Delicate Dynamic of Gender in Human Trafficking Courts
By Csaba Sukosd | February 4, 2020
As Human Trafficking Awareness Month recently concluded, victims spent January telling stories about how their struggles began. For those who wound up in the judicial system, which in Ohio is almost entirely women, they have a haunting history of abuse, typically at the hands of men.
"No little girl said, 'I want to grow up and be a prostitute.' It took pain, hurt, and words that changed these little girls into believing they were nothing," said Angel Dague, a human trafficking survivor who provides direct support to victims through RAHAB Ministries, a nonprofit organization.
Almost all of the participants in the state's certified human trafficking courts have been girls or women. In nearly all of those cases, they were exploited by men.
In many instances, victims' vulnerabilities begin as children. Many of those girls were exposed to traffickers as they escaped prior issues, including physical abuse, sexual abuse, and abandonment. With U.S. Department of State estimates stating that only 0.4% of victims are identified, those exploited are typically enslaved for years, if not decades.
Given the resulting trauma, and the length captives are subjected to it, a gender disconnect develops with men. Such dynamics can play out if someone being trafficked ends up in court.
"It's a little easier to trust other women," said Cleveland Municipal Judge Marilyn Cassidy, who started the state's second human trafficking court in 2014. "Many of our women need to learn how to relate to men, other than in a sexual way."
The insecurity about how to handle the opposite sex can go both ways. Akron Municipal Judge Ron Cable deals with victims arrested for offenses like solicitation, drug possession, and theft in his Restore Individual Self-Empowerment program. As part of an intensive, two-year probation to treat post-traumatic stress disorder, substance use, and mental health issues directly tied to their enslavement and torture, accountability is necessary. But it comes with particular challenges when a woman is being punished - again - by a man.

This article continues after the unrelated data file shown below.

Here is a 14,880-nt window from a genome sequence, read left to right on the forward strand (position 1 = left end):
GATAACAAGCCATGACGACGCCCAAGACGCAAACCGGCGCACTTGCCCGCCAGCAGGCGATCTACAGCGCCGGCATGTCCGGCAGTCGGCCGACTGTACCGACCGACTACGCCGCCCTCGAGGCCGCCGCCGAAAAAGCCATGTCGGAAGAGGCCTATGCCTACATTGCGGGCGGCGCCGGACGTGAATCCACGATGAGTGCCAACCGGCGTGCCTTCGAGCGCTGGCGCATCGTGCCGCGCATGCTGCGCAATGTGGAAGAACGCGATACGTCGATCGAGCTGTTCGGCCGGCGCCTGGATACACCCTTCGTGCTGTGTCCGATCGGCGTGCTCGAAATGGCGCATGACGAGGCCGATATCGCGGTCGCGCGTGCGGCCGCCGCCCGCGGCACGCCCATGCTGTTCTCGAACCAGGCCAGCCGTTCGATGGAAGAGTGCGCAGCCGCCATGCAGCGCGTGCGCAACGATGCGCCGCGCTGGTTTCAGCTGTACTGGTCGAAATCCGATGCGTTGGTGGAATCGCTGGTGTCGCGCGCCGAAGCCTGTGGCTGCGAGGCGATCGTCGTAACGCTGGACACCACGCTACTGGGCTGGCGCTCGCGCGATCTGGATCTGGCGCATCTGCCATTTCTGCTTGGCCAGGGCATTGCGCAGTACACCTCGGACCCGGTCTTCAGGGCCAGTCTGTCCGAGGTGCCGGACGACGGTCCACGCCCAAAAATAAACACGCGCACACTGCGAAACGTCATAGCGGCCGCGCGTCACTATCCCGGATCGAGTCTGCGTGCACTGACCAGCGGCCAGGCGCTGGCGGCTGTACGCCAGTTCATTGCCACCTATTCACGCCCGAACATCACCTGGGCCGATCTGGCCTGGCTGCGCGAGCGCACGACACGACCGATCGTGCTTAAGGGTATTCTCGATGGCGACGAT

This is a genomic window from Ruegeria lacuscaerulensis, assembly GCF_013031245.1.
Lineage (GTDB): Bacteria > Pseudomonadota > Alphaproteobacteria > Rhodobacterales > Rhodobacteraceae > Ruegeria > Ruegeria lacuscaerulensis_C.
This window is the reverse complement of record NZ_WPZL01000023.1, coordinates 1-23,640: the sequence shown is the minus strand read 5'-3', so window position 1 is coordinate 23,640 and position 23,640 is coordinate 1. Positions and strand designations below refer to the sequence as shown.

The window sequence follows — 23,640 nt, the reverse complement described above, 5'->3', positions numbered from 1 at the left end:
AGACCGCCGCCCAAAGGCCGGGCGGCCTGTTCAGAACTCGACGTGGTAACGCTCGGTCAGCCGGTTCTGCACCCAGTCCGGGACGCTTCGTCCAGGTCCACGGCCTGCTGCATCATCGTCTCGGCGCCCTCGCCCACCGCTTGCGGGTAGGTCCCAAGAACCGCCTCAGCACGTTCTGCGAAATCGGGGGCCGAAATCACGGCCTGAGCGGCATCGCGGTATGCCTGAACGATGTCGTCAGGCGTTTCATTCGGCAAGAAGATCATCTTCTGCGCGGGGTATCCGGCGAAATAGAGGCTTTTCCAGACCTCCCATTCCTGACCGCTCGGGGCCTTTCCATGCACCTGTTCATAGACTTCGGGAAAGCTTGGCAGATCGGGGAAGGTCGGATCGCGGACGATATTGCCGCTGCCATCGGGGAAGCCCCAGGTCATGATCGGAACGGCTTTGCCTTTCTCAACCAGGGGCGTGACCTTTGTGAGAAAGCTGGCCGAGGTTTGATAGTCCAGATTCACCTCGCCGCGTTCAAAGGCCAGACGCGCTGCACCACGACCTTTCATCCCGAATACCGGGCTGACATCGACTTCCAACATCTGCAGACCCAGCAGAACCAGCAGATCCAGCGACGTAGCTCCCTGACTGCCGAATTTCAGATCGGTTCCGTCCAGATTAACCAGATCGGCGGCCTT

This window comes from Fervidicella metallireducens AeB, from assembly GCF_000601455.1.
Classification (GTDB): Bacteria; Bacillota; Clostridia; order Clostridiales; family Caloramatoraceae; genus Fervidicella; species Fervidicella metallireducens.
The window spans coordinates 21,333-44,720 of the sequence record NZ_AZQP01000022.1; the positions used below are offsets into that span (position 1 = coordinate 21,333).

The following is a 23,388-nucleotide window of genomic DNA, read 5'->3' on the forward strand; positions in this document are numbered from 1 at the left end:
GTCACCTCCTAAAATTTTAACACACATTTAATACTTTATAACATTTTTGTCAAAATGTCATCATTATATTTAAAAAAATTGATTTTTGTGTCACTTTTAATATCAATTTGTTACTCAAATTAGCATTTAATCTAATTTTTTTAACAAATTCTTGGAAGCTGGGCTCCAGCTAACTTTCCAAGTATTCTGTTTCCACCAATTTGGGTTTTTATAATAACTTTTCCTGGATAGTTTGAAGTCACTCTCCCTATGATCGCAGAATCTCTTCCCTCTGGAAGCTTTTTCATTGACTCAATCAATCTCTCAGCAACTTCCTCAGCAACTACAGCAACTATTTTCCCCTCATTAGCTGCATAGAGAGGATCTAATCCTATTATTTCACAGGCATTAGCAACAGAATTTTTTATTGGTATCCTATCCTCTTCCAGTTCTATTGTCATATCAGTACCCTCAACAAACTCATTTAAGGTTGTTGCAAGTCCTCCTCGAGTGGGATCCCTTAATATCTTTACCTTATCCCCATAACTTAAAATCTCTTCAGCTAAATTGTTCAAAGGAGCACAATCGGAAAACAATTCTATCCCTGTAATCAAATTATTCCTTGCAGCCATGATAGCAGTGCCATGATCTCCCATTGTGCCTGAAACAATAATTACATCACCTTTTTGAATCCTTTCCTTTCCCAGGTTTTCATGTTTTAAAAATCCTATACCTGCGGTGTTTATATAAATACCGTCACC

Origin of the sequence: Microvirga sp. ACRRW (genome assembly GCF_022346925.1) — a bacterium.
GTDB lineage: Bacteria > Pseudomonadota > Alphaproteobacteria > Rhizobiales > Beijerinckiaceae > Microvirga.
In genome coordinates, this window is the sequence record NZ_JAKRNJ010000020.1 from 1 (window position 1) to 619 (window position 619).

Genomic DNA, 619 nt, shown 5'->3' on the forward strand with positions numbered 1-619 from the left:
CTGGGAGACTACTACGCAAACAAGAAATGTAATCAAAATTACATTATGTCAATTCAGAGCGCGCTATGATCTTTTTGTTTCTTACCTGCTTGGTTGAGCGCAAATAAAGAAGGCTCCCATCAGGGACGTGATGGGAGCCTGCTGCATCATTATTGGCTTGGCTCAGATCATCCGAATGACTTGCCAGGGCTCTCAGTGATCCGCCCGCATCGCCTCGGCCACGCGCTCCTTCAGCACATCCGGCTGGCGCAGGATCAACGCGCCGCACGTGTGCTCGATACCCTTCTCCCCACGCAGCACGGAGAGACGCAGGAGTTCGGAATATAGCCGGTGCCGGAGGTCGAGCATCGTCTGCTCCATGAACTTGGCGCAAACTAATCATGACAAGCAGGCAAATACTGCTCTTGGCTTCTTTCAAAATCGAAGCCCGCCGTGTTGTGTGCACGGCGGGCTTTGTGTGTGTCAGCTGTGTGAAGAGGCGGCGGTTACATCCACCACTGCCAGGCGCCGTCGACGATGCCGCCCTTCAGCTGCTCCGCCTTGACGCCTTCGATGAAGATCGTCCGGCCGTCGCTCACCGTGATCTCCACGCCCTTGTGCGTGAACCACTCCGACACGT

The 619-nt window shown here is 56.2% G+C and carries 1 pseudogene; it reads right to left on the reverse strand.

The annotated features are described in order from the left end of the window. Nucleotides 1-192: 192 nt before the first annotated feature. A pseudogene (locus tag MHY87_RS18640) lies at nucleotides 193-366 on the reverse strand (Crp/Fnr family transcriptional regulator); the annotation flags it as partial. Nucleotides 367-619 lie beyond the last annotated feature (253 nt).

"Sometimes that can be very difficult when to sanction someone, and when to give them a little bit more time, because our women here have been through so much trauma," Judge Cable said.
Fortunately for survivors, with time comes more comfort and clarity, largely due to sobriety and counseling. Within a holistic rehabilitation program, that bridge to an intergender reconnection can come from anywhere, like a judge, attorney, clinician, or police officer.
"It's important for them to experience the support of a man, who's not looking for something in return," said Summit County Juvenile Judge Linda Teodosio, who runs Restore Court, the state's only certified human trafficking court for minors.
Participants who progress in recovery sense growth. On top of personal successes, they see how accomplished the individuals are in their network of support, such as the judges, court staff, and treatment teams. It helps develop aspirations survivors haven't felt since a vicious cycle of violation began as children.
"We're opening up the gates of hope for them that they can see that, 'Just because I'm a woman, that doesn't mean I can't achieve a high goal that I have for myself,'" Judge Teodosio said.